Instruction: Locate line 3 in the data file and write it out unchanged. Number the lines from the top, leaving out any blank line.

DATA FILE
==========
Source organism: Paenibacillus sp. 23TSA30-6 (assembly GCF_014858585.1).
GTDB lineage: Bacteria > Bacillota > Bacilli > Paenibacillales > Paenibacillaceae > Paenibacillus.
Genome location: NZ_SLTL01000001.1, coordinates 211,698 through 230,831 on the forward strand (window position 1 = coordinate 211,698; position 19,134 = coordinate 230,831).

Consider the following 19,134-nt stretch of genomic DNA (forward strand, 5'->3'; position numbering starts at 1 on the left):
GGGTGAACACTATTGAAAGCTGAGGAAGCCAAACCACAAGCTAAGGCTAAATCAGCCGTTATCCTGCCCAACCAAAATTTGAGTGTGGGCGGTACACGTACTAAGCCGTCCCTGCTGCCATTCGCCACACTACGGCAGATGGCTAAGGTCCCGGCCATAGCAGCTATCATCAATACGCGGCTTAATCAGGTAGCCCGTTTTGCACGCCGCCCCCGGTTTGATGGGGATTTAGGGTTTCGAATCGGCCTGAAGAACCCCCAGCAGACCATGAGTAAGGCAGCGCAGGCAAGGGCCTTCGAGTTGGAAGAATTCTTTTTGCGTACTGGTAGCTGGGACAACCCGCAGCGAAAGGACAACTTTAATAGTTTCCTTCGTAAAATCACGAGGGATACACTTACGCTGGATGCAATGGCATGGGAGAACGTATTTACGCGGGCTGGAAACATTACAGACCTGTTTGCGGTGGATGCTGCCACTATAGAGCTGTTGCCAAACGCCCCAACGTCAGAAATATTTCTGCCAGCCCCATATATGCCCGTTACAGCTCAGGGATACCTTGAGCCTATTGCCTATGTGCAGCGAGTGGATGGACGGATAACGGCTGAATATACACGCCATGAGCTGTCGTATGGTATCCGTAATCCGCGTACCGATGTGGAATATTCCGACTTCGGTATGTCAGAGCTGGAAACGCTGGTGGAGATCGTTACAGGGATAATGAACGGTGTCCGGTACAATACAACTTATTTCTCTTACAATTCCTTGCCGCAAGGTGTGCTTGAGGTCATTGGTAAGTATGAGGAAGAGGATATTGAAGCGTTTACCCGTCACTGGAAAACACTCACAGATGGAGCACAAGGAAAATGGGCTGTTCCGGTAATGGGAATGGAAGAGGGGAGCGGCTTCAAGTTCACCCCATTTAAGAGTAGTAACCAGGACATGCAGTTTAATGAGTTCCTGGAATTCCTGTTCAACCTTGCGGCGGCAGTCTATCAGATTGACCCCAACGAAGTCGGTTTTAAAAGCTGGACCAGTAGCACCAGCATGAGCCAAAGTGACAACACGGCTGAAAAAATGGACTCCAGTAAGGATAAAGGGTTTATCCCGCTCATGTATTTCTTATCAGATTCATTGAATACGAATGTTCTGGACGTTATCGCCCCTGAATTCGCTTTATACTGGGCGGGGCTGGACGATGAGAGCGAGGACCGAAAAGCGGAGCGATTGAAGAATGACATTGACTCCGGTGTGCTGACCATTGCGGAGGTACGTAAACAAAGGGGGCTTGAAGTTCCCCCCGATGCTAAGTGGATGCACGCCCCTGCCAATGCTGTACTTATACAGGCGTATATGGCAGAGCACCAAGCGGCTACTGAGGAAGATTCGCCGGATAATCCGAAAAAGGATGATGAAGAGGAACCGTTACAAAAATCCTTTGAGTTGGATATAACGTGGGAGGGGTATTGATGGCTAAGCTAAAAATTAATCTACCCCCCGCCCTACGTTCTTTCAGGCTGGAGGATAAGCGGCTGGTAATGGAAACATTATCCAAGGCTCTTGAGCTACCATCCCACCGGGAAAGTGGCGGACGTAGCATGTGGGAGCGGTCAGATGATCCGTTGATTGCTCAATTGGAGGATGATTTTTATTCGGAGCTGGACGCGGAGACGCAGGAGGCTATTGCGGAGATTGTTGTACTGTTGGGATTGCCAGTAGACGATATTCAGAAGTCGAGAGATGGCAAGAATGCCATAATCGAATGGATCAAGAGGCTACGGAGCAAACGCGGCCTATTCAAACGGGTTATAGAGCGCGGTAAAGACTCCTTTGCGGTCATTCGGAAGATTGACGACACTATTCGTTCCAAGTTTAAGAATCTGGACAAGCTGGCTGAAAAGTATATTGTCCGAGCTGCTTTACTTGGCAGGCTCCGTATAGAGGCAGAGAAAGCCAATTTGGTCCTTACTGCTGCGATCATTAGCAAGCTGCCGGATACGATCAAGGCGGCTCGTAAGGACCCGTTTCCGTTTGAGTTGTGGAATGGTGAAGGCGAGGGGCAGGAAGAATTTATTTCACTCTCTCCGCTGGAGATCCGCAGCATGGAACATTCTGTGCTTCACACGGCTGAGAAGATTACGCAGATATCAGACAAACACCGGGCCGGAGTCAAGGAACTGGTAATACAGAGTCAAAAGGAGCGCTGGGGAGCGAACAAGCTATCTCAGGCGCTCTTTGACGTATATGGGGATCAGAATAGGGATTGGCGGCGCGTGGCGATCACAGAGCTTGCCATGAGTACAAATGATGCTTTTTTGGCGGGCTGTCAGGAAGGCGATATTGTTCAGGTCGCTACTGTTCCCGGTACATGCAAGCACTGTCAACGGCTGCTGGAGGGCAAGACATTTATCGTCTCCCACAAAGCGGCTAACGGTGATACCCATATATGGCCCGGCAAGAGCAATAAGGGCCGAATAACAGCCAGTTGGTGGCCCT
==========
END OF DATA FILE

Genome location: NZ_SLTL01000001.1, coordinates 211,698 through 230,831 on the forward strand (window position 1 = coordinate 211,698; position 19,134 = coordinate 230,831).